Based on current results as well as precision values found in prior studies, routine use of the temporal artery thermometer for temperature monitoring in acutely ill patients is not recommended at this time. Use should be restricted to situations when invasive temperatures and noninvasive oral temperatures are contraindicated (e.g., infection risk, oral trauma). Because of the large number of discrepancies between the temporal artery and electronic nondisposable oral thermometers, clinicians should use caution when evaluating individual temperatures if using this device.
As is true with all medical device studies, devices should be tested under normal and abnormal physiologic ranges typically observed in clinical practice (Hanneman, 2008; Szaflarski & Slaughter, 1996). Similar to many prior temperature device accuracy studies, this study had very few patients with abnormal temperatures. Additional studies are needed of the performance of all temperature devices used in clinical practice in patients with abnormal temperatures because the level of agreement may be different in the extreme ranges of measured values. Additional studies also are needed of other digital disposable oral thermometers because results may vary with different models or manufacturers of these devices. Another limitation of this study was the inability to verify the calibration of each digital disposable oral device before or after temperature measurement in each subject.
Clinicians often have a need to use different types of thermometers in practice because clinical conditions may limit the use of common thermometers. Based on the results of this study, clinicians should not assume temperatures obtained with the temporal artery thermometer or the specific brand of disposable oral thermometer used in this study are equivalent to what would be obtained with a nondisposable oral electronic thermometer.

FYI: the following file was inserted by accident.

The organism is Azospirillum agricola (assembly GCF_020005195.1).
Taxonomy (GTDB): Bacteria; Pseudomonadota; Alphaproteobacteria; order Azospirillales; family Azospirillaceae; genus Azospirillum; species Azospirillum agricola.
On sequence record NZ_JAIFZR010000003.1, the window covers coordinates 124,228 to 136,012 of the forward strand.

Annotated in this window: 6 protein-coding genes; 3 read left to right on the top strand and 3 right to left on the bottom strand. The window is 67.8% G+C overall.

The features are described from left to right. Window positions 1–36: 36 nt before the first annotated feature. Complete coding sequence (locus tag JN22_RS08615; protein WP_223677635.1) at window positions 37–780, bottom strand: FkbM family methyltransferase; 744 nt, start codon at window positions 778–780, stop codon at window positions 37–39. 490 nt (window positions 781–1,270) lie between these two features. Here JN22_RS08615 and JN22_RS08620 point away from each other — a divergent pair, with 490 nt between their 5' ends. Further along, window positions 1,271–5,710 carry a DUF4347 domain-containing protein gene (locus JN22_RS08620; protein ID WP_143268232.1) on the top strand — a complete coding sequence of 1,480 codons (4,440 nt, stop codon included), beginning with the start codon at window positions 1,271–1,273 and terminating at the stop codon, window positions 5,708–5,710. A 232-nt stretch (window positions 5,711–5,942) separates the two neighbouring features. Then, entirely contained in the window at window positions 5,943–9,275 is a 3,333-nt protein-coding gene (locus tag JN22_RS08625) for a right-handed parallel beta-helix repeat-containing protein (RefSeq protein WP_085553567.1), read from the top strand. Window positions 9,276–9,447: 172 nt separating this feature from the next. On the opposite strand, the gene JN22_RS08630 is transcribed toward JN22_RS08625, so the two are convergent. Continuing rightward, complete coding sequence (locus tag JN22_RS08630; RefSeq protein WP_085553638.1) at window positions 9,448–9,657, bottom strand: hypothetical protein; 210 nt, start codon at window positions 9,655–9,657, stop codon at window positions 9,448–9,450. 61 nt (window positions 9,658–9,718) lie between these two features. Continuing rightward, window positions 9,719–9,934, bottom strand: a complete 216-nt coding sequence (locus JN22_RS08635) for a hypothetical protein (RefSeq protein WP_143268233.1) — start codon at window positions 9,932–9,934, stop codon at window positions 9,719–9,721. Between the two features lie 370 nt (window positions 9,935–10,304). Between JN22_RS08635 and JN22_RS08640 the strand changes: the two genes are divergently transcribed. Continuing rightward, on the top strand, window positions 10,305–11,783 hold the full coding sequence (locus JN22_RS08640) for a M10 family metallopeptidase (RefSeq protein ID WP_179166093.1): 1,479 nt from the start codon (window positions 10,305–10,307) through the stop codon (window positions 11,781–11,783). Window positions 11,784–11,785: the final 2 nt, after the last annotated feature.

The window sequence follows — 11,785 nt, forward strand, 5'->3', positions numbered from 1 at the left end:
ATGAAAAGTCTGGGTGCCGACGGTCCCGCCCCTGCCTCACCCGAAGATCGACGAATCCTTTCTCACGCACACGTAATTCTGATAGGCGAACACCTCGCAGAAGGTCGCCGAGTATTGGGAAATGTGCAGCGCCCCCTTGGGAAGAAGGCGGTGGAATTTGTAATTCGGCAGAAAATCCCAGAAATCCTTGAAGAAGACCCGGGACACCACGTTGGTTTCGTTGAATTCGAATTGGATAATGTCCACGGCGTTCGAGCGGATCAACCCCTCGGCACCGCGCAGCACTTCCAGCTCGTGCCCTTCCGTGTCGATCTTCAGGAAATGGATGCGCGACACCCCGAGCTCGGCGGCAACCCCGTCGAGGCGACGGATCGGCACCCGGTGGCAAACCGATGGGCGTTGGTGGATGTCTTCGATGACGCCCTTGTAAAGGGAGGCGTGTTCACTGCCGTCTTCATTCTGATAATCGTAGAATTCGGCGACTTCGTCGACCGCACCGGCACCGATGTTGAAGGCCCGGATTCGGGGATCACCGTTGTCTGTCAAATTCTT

Both the digital disposable oral and temporal artery thermometers had precision values which exceeded expert recommendations ([less than or equal to] 0.5[degrees]C) for use of the devices as equivalent to reference standard devices. Neither of the studied devices is recommended as a routine replacement for the electronic nondisposable oral thermometer for noninvasive temperature monitoring in acutely ill patients. Clinicians should use caution when interpreting temperatures from these devices used for acutely ill patients.
Acknowledgments: Special thanks to Marianne Chulay, PhD, RN, FAAN, for assistance with study design, data analysis, and manuscript preparation.
Limited data are available on the bias and precision of digital disposable oral thermometers and temporal artery thermometers.
This study was conducted to determine the level of agreement between noninvasive methods for temperature measurement in acutely ill patients.
A method-comparison study design was used to examine the agreement between two different noninvasive temperature devices (digital disposable oral thermometer; temporal artery thermometer) and a reference standard device (electronic, nondisposable oral thermometer). Temperatures were taken once with all devices in a convenience sample of acutely ill patients. Bias and precision were calculated and graphed with the Bland Altman method to determine the level of agreement between the test devices and the reference standard device. Criteria for device acceptability were set a priori at bias [less than or equal to] [+ or -] 0.3[degrees]C and precision [less than or equal to] [+ or -] 0.5[degrees]C.